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Le Saut Falls, Sodo, Haiti

douard Jean. Toussaint Dirige Vers la Bataille



By Jacques Stephen Alexis

(translated from the French: L’ESPACE D’UN CILLEMENT by Edwidge Danticat and Carrol F. Coates)

227 pages Charlottesville: University of Virginia Press, 2002 (originally published in 1959).

ISBN # 0-8139-2138-4.

Two sets of comments of Bob Corbett

October 2002

[I have divided my comments into two separate parts. When I arrived at the end of the novel I noted a relatively long section of commentary with a 1983 letter from Alexis’ daughter, Florence, and further commentary by Edwidge Danticat and Carrol Coates.

I like to write my comments from the text itself, believing strongly that any literary work should stand on its own; the text alone. This doesn’t mean that I don’t read the commentaries of other and learn from them, I do. But in my first encounter with a piece of literature I prefer to clarify my own thoughts about it and only after than to engage critics who may teach me more, disappoint me, or help me to confirm my own reading.

Thus I wrote the first set of comments below after I finished the novel, but before I read the material from Florence Alexis and Danticat and Coates.

After finishing this first set of comments I went back to the book and read what these others had written about the novel, and then I wrote a second set of comments engaging their views.]


This is an intensely erotic love story of two Cubans living in Haiti; a prostitute who believes her life is hopeless and without the possibility of change, and a macho labor organizer / mechanic who has a sensibility toward his lover that is rare and enlightened. The story gripped me and moved me deeply yet left me both sad and exhilarated. It is not the typical happily-ever-aftering love story of boy gets girl after a struggle. But it is a story of profoundly deep love, astonishing passion and a challenging sense of the importance of individual development taking precedence over the love of the couple.

The story seems to be much more as well – the love story being obviously an allegory of other things, though I was never quite as sure as to what the allegorical tale was. It’s there, and bits and pieces shine through, yet the allegory seems to me overshadowed by the love story itself.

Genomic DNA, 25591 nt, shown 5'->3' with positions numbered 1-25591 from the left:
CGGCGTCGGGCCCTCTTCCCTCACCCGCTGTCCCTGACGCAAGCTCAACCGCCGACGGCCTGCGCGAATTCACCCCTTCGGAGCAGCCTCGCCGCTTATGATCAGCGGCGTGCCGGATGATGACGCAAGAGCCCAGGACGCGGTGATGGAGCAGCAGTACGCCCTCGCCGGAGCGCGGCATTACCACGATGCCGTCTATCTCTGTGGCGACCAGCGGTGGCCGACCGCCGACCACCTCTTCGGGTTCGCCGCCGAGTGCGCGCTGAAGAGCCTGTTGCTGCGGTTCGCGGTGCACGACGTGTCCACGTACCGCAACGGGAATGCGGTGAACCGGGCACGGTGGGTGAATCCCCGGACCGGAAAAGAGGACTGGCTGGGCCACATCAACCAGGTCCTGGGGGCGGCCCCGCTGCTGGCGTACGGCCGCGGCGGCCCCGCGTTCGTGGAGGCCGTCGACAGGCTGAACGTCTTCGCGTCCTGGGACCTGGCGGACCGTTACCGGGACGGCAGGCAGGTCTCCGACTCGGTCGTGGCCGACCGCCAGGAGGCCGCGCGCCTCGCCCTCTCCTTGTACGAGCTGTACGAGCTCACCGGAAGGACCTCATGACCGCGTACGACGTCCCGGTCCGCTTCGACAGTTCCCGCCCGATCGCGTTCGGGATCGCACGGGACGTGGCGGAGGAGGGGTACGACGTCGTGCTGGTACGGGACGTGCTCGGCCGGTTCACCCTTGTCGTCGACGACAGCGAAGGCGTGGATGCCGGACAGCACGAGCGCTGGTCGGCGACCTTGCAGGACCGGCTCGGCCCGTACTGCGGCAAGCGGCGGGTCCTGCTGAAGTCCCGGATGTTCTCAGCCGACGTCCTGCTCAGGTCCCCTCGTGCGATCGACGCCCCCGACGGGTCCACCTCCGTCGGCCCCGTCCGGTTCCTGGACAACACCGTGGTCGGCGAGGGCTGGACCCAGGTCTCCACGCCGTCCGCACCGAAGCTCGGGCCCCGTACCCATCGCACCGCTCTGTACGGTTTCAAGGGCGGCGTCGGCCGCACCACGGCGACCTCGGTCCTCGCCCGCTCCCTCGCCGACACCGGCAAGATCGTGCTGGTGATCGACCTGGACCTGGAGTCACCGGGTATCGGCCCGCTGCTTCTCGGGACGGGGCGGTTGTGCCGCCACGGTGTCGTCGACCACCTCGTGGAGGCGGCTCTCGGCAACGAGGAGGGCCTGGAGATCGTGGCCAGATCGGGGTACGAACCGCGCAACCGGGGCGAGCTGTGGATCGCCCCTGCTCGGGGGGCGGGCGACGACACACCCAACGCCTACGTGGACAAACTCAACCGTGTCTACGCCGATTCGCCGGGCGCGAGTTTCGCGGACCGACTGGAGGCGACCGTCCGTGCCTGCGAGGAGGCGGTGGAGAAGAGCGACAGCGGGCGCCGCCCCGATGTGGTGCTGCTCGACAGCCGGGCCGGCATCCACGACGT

Even as much as the story, I loved the writing. It is creative and brilliant. There are 7 chapters. Each of the first five chapters approaches the lovers from the perspective of a single sense. The sixth chapter is called “the sixth sense,” but I found that title a bit ambiguous since it didn’t mean sixth sense in any sense I tend to know. The final chapter is a short coda.

In chapter one – sight, the opening paragraphs has the main character, Cuban prostitute La Nina in bed with a marine having animalistic sex. Images of a pig rooting around in the ground, a horse mounting a mare. I was reminded of a scene in the movie Klute in which Jane Fonda plays a prostitute and has her trick on top of her and she is moaning in passion, but looking at her watch behind his back. In Klute the scene is played for laughs, though cynical laughs. Alexis on the other hand writes this scene with images that simply disgust us. After she dismisses the marine she wanders out in from of her bordello, The Sensation Bar, contemplating how to get out of her profession, disgusted with herself and her life.

Across the street there is a man watching her, just staring, walking up and down. She feels his eyes, and feels a magnetism she doesn’t quite understand. The same is true for El Caucho (the rubber man), the other main character. He is not staring at her magnificent face and body, but her feet and neck. But he is drawn in a way he can’t understand.